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Pandas: Data analysis with Python

Data Panda

Article from ADMIN 19/2014
The Python Data Analysis Library, or Pandas, is built on top of the fast math library NumPy and makes analysis of large volumes of data an easy and efficient experience.

In an age when laptops are more powerful and offer more features than high-performance servers of only a few years ago, whole groups of developers are discovering new opportunities in their data. However, companies without a large development department still lack the manpower to develop their own software and tailor it to suit their data. The pandas [1] Python library provides pre-built methods for many applications.

Panda Analysis

The Pandas acronym comes from a combination of panel data , an econometric term, and Python data analysis . It targets five typical steps in the processing and analysis of data, regardless of the data origin: load, prepare, manipulate, model, and analyze.

The tools supplied by Pandas save time when loading data. The library can read records in CSV (comma-separated values), Excel, HDF, SQL, JSON, HTML, and Stata formats; Pandas places much emphasis on flexibility, for example, in handling disparate cell separators. Moreover, it reads directly from the cache or loads Python objects serialized in files by the Python pickle module.

The preparation of the loaded data then follows. Records are deleted, if erroneous entries are found, or set to default values, as well as normalized, grouped, sorted, transformed, and otherwise adapted for further processing. This preparatory work usually involves labor-intensive activities that are very much worth standardizing before you start interpreting the content.

The interesting Big Data business starts now, with computing statistical models that, for example, allow predictions of future input using algorithms from the field of machine learning.

NumPy Arrays

For a long time, the main disadvantage of interpreted languages like Python was the lack of speed when dealing with large volumes of data and complex mathematical operations. The Python NumPy (Numerical Python) [2] library in particular takes the wind out of the sails of this allegation. It loads its data efficiently into memory and integrates C code, which compiles at run time.

The most important data structure in NumPy is the N -dimensional array, ndarray. In a one-dimensional case, ndarrays are vectors. Unlike Python lists, the size of NumPy arrays is immutable; its elements are of a fixed type predetermined during initialization – by default, floating-point numbers.

The internal structure of the array allows the computation of vector and matrix operations at considerably higher speeds than in a native Python implementation.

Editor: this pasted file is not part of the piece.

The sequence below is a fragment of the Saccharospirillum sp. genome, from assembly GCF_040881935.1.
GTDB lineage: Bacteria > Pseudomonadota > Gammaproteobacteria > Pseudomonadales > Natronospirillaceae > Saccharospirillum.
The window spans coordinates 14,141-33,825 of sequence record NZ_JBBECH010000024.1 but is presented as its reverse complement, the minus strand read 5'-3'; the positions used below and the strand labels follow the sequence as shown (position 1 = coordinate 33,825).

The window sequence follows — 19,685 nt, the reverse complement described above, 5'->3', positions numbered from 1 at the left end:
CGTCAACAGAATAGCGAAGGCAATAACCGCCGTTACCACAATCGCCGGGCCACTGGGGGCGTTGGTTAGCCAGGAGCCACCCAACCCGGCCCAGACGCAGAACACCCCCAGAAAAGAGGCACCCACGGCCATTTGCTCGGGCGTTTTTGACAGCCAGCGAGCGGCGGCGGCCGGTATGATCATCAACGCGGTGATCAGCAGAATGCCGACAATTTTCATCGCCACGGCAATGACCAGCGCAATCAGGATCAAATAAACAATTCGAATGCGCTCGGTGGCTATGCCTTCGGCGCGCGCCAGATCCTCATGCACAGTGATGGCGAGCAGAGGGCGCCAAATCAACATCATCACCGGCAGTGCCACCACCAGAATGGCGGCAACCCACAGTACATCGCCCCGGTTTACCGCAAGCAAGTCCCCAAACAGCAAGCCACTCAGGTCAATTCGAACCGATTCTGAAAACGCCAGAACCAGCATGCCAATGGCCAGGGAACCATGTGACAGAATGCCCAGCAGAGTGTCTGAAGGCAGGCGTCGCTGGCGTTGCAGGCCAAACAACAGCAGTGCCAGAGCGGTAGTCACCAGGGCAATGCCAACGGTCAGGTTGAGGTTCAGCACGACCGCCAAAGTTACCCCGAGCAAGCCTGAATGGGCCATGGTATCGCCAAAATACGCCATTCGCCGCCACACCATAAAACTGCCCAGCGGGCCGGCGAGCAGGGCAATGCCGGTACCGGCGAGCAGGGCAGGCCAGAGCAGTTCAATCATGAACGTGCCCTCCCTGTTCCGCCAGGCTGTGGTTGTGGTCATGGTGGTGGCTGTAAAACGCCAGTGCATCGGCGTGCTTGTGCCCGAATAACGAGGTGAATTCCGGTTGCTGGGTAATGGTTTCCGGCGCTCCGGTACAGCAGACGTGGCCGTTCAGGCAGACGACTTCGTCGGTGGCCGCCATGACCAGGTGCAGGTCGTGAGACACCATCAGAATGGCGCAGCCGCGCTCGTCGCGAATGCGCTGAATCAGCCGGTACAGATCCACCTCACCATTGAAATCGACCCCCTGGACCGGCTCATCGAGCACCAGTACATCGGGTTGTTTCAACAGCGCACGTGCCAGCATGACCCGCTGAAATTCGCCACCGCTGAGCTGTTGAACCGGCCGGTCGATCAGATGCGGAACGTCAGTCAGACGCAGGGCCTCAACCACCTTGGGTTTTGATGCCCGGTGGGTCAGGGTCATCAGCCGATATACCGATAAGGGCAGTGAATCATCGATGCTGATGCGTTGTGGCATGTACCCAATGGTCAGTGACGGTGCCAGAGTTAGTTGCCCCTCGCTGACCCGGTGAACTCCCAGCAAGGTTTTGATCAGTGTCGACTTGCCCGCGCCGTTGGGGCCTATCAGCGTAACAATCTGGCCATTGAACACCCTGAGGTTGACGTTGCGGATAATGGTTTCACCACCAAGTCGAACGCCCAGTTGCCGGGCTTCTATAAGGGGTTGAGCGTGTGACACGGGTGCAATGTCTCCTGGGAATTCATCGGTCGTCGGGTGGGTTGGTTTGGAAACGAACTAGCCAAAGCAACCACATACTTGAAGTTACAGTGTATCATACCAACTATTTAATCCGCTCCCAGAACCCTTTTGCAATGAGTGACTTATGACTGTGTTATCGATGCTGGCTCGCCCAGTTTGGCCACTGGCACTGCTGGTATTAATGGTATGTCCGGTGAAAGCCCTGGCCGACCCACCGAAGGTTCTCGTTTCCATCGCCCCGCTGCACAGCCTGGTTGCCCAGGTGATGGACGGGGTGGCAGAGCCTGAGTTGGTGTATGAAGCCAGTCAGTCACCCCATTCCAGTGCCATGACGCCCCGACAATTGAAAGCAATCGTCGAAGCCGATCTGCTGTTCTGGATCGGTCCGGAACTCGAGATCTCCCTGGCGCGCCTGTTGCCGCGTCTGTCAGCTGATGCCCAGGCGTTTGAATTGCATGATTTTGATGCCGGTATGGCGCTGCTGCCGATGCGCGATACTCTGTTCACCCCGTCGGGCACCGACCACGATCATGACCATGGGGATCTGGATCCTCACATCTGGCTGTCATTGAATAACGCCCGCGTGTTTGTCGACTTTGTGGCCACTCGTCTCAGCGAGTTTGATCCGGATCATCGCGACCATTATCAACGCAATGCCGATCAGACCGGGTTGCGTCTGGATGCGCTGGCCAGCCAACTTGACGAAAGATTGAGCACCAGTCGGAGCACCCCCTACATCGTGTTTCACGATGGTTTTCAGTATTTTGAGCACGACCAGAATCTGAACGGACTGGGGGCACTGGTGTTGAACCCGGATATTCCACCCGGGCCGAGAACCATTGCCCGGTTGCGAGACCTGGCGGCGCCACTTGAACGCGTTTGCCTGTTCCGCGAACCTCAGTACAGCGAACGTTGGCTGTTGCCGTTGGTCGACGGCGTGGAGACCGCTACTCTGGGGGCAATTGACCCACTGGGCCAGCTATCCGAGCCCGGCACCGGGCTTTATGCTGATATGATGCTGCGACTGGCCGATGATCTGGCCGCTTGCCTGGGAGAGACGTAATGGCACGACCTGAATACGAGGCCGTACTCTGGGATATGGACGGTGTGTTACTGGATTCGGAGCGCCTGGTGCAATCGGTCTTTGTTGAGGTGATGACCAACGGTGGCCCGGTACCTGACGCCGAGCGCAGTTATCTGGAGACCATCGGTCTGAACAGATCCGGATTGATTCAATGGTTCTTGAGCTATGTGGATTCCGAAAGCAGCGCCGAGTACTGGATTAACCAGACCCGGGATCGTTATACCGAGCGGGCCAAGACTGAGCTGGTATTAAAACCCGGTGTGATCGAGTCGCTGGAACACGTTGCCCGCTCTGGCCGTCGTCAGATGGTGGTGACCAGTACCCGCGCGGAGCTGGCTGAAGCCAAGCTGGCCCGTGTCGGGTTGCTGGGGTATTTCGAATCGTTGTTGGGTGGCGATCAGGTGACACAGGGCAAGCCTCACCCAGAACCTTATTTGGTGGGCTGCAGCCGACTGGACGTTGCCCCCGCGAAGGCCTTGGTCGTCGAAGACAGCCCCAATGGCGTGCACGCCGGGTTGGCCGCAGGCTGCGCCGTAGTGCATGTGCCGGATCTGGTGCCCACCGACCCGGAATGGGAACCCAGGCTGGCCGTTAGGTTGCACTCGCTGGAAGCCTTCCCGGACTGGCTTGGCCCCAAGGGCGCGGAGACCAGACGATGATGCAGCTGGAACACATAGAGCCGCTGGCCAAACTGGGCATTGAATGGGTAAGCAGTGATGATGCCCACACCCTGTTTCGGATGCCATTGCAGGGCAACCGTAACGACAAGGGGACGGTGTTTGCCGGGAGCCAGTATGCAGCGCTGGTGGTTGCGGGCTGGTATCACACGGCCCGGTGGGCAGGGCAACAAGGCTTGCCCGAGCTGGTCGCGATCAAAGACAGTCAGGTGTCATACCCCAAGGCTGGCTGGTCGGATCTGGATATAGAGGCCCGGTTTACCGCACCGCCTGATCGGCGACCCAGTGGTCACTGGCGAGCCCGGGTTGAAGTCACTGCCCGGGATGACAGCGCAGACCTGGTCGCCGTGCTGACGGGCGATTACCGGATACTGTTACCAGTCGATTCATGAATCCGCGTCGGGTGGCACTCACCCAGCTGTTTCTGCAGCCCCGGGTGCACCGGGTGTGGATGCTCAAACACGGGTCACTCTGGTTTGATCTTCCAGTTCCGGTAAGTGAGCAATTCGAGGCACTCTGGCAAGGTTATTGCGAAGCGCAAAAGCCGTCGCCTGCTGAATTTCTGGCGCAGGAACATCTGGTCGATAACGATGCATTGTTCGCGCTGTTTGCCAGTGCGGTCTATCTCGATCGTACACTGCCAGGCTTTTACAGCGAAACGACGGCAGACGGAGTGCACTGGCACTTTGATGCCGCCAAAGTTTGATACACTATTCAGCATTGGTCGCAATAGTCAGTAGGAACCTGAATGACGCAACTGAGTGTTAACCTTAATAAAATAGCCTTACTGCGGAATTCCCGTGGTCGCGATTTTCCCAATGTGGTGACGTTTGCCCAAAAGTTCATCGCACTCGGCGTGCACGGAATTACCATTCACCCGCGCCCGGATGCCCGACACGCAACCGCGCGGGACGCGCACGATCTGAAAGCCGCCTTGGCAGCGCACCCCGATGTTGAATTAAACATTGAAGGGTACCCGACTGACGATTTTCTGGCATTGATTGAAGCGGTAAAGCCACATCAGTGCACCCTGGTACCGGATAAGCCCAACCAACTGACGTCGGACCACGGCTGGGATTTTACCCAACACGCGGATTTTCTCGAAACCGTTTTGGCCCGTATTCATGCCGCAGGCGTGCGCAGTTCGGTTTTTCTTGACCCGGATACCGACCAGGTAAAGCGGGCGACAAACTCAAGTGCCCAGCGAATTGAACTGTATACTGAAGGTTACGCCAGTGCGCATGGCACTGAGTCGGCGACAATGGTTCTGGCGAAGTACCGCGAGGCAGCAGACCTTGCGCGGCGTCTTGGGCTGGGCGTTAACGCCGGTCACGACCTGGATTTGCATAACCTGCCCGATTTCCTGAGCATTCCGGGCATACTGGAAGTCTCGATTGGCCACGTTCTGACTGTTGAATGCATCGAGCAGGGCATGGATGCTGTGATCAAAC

The easiest approach is to generate NumPy arrays from existing Python lists:

np.array([1, 2, 3])

The np stands for the module name of NumPy, which by convention – but not necessarily – is imported using:

import numpy as np

Multidimensional matrices are created in a similar way, that is, with nested lists:

np.array([[1, 2, 3], [4, 5, 6]])

If the content is still unknown when you create an array, np.zeros() generates a zero-filled structure of a predetermined size. The argument used here is an integer tuple in which each entry represents an array dimension. For one-dimensional arrays, a simple integer suffices:

array2d = np.zeros((5,5))
array1d = np.zeros(5)

If you prefer 1 as the initial element, you can create an array in the same way using np.ones().

The use of np.empty() is slightly faster because it does not initialize the resulting data structure with content. The result, therefore, contains arbitrary values that exist at the storage locations used. However, they are not suitable for use as true random numbers.

The syntax of np.empty() is the same as np.zeros() and np.ones(). All three functions also have a counterpart with the suffix _like (e.g., np.zeros_like()). These methods copy the shape of an existing array, which is passed in as an argument and creates the basis of a new data structure of the same dimensions and the desired initial values.

The methods mentioned also accept an optional dtype argument. As a value, it expects a NumPy data type (e.g., np.int32, np.string_, or np.bool), which it assigns to the resulting array instead of the standard floating-point number. In the case of np.empty(), this again results in arbitrary content.

Finally, the NumPy arange() method works the same way as the Python range() command. If you specify an integer argument, it creates an array of that length, initializing the values with a stepped sequence:

In: np.arange(3)
Out: array([0, 1, 2])

The arange() method optionally takes additional arguments, like its Python counterpart range(). The second argument defines a final value, whereas the first is used as the seed for the sequence. A third argument optionally changes the step size. For example, use

In: np.arange(3, 10, 2)
Out: array([3, 5, 7, 9])

to generate a sequence from 3 to 10 with a step size of 2.

Basic Arithmetic Operations

NumPy allows many operations applied against all elements of an array without having to go through Python-style loops. Known mathematical operators are used (e.g., + for simple addition). The basic rule is that, if two uniform arrays exist, the operator manipulates elements at the same position in both arrays; however, if you add a scalar (i.e., a number) to an array, NumPy adds that number to each array element:

In: np.array([1,2,3]) + np.array([3,2,1])
Out: array([4, 4, 4])
In: np.array([1,2,3]) + 1
Out: array([2, 3, 4])

Multiplication, division, subtraction, and power calculations with ** work in the same way. Additionally, NumPy has some universal functions for further calculations, such as sqrt() and square(), which compute the square root or the power of 2 for each content element of an array.

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